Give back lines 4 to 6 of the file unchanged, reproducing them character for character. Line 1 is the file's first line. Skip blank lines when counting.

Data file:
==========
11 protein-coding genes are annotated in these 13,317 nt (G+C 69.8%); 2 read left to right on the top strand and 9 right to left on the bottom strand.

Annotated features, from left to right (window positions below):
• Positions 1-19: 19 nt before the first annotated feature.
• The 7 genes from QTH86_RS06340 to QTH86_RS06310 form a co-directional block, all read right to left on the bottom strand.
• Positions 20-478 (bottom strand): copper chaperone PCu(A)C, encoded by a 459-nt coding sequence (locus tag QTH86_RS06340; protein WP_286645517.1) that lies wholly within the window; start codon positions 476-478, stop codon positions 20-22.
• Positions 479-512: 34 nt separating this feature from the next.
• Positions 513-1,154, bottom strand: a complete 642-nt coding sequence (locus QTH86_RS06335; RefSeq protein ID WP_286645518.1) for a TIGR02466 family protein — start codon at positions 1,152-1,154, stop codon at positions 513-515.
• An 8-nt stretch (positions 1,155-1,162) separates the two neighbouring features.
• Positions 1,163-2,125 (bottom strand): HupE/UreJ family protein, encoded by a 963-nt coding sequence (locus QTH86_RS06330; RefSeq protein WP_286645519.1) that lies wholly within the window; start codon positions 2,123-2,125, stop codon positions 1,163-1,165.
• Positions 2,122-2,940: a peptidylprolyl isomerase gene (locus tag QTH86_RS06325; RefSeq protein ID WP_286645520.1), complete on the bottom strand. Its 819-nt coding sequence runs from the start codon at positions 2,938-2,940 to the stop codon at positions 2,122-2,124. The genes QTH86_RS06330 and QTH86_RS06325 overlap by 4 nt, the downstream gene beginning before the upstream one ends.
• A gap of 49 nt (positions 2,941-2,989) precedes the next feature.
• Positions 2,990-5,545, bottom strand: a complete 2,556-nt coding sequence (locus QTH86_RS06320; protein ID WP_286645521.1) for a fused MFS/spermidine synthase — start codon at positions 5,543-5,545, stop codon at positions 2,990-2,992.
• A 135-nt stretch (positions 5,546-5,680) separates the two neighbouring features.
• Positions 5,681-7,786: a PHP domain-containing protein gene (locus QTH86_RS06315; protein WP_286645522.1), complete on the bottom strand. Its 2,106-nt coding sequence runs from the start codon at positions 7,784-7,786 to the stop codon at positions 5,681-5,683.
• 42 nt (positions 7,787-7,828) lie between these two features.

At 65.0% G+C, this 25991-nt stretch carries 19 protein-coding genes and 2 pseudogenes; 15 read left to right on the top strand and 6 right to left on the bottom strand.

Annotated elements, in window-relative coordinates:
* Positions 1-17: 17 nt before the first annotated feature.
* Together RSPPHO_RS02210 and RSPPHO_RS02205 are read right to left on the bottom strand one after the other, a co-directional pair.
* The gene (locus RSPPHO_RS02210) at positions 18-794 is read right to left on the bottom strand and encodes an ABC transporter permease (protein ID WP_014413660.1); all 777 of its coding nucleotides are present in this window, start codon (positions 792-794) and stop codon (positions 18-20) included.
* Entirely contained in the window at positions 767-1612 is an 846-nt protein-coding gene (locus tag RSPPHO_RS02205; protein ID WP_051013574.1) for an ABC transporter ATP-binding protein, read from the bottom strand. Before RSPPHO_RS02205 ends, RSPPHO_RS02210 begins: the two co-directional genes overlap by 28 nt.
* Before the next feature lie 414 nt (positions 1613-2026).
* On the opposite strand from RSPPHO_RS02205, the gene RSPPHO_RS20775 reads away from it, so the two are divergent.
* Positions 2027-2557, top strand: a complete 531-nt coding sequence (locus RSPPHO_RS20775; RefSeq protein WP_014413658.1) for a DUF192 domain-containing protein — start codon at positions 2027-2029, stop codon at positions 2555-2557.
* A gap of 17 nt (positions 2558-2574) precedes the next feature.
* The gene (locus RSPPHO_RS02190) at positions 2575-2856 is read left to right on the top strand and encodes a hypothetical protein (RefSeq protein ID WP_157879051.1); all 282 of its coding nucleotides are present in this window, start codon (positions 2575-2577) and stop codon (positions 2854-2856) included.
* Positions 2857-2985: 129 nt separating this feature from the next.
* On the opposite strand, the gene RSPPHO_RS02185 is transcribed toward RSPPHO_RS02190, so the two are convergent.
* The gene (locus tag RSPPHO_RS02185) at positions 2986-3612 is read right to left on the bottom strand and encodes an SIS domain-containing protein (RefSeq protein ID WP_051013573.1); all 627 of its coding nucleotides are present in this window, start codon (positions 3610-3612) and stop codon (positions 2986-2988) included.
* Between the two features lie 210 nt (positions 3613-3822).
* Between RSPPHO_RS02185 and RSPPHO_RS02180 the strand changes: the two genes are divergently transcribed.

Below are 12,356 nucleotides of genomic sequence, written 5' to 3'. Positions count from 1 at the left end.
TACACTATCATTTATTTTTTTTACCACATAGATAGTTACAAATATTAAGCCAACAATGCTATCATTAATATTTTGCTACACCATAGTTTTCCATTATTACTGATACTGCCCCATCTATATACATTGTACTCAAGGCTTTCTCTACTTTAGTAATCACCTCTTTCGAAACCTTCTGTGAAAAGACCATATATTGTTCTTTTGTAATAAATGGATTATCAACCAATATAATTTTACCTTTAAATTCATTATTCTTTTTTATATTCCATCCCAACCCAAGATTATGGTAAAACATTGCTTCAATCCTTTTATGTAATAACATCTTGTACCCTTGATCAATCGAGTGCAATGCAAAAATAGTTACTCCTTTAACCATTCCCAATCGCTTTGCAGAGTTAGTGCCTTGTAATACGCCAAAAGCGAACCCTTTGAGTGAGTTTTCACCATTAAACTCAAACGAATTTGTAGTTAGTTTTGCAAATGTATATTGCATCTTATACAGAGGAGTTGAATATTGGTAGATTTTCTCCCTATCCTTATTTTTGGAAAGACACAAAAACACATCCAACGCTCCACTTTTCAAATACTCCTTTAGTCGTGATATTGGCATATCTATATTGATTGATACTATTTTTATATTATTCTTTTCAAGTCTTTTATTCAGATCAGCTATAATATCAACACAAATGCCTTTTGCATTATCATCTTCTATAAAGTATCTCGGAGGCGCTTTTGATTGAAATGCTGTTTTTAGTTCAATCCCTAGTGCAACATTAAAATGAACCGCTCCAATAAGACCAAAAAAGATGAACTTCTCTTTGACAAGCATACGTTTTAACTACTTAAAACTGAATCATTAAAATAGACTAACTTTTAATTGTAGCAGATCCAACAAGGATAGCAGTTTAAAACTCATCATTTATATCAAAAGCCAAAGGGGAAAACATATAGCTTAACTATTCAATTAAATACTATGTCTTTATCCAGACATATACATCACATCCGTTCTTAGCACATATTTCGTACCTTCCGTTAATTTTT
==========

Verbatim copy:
• The 7 genes from QTH86_RS06340 to QTH86_RS06310 form a co-directional block, all read right to left on the bottom strand.
• Positions 20-478 (bottom strand): copper chaperone PCu(A)C, encoded by a 459-nt coding sequence (locus tag QTH86_RS06340; protein WP_286645517.1) that lies wholly within the window; start codon positions 476-478, stop codon positions 20-22.
• Positions 479-512: 34 nt separating this feature from the next.